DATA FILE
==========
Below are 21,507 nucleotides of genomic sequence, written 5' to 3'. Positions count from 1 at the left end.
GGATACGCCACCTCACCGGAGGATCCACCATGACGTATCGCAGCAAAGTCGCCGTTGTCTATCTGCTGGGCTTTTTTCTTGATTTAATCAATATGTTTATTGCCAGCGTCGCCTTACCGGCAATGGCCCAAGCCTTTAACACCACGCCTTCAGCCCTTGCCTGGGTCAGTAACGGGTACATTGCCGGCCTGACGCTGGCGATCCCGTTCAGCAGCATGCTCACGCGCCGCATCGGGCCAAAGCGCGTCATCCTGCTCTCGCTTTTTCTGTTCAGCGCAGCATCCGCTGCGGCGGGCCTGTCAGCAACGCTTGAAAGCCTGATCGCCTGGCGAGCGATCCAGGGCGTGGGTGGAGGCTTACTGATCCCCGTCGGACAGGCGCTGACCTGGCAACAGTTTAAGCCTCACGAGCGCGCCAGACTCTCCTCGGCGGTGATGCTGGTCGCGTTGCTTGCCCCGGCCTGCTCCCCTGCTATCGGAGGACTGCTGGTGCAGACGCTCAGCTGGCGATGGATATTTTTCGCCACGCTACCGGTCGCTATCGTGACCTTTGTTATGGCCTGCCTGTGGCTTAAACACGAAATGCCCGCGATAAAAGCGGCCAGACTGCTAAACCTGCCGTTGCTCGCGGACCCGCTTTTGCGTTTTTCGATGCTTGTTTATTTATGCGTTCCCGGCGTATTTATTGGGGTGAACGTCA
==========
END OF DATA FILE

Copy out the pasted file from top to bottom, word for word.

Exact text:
Below are 21,507 nucleotides of genomic sequence, written 5' to 3'. Positions count from 1 at the left end.
GGATACGCCACCTCACCGGAGGATCCACCATGACGTATCGCAGCAAAGTCGCCGTTGTCTATCTGCTGGGCTTTTTTCTTGATTTAATCAATATGTTTATTGCCAGCGTCGCCTTACCGGCAATGGCCCAAGCCTTTAACACCACGCCTTCAGCCCTTGCCTGGGTCAGTAACGGGTACATTGCCGGCCTGACGCTGGCGATCCCGTTCAGCAGCATGCTCACGCGCCGCATCGGGCCAAAGCGCGTCATCCTGCTCTCGCTTTTTCTGTTCAGCGCAGCATCCGCTGCGGCGGGCCTGTCAGCAACGCTTGAAAGCCTGATCGCCTGGCGAGCGATCCAGGGCGTGGGTGGAGGCTTACTGATCCCCGTCGGACAGGCGCTGACCTGGCAACAGTTTAAGCCTCACGAGCGCGCCAGACTCTCCTCGGCGGTGATGCTGGTCGCGTTGCTTGCCCCGGCCTGCTCCCCTGCTATCGGAGGACTGCTGGTGCAGACGCTCAGCTGGCGATGGATATTTTTCGCCACGCTACCGGTCGCTATCGTGACCTTTGTTATGGCCTGCCTGTGGCTTAAACACGAAATGCCCGCGATAAAAGCGGCCAGACTGCTAAACCTGCCGTTGCTCGCGGACCCGCTTTTGCGTTTTTCGATGCTTGTTTATTTATGCGTTCCCGGCGTATTTATTGGGGTGAACGTCA